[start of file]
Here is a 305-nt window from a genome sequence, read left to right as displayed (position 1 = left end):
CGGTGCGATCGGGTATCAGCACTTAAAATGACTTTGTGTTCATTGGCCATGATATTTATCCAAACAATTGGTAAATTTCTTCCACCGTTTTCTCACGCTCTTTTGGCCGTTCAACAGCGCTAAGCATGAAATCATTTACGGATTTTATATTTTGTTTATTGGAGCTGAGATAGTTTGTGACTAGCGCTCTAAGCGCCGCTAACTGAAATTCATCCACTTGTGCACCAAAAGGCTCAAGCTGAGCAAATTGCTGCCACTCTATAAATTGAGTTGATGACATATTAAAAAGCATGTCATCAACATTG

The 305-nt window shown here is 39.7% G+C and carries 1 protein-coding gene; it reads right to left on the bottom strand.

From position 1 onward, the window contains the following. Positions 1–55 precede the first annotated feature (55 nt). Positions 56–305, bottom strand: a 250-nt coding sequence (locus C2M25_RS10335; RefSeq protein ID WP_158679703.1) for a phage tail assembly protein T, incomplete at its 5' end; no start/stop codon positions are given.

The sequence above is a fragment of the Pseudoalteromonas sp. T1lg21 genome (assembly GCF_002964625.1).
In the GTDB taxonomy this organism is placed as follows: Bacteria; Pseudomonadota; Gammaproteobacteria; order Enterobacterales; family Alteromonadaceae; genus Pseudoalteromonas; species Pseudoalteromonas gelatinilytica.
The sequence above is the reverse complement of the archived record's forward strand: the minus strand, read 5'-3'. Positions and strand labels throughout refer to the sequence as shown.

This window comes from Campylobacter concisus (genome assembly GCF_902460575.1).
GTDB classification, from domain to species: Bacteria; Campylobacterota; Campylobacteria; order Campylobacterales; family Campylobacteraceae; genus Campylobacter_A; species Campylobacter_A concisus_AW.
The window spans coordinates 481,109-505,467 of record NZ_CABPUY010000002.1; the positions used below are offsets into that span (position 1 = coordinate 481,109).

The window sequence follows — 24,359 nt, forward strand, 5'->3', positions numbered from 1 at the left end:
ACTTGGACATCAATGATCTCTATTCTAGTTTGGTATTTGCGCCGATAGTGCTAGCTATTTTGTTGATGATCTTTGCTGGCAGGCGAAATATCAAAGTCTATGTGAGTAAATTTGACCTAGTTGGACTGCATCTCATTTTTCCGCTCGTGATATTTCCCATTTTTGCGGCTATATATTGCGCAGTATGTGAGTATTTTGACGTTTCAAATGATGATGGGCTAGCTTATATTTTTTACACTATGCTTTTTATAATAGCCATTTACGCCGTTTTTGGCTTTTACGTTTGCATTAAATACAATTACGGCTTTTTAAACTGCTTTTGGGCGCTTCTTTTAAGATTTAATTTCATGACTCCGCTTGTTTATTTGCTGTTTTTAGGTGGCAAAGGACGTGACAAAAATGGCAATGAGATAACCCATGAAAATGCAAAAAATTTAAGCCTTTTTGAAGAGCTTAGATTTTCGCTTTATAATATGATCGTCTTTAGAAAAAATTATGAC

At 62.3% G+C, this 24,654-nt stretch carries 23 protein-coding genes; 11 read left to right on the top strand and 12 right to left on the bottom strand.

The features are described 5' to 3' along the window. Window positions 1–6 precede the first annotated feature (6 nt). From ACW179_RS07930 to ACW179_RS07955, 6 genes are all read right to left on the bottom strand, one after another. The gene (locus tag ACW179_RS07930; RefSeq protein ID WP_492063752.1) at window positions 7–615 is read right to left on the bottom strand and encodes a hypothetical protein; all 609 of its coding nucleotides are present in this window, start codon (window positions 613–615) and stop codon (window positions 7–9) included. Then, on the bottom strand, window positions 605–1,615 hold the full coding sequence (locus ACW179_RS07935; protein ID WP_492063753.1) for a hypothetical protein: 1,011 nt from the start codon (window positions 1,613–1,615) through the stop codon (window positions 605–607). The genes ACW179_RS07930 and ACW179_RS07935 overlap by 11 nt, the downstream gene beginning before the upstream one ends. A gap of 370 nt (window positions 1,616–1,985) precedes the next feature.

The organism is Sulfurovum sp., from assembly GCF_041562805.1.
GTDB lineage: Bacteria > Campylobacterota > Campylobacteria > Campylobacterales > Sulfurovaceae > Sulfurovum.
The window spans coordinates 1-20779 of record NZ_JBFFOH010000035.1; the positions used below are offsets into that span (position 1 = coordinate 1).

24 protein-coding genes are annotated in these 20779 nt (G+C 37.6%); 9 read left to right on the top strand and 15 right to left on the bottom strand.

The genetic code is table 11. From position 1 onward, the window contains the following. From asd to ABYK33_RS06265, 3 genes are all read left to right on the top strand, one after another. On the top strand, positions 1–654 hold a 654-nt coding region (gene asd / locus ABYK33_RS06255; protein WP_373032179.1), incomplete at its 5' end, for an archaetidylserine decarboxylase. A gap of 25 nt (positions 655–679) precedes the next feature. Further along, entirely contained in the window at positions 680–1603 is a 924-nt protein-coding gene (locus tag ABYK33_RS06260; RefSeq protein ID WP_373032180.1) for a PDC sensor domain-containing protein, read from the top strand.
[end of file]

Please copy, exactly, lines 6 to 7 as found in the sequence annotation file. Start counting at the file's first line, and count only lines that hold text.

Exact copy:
In the GTDB taxonomy this organism is placed as follows: Bacteria; Pseudomonadota; Gammaproteobacteria; order Enterobacterales; family Alteromonadaceae; genus Pseudoalteromonas; species Pseudoalteromonas gelatinilytica.
The sequence above is the reverse complement of the archived record's forward strand: the minus strand, read 5'-3'. Positions and strand labels throughout refer to the sequence as shown.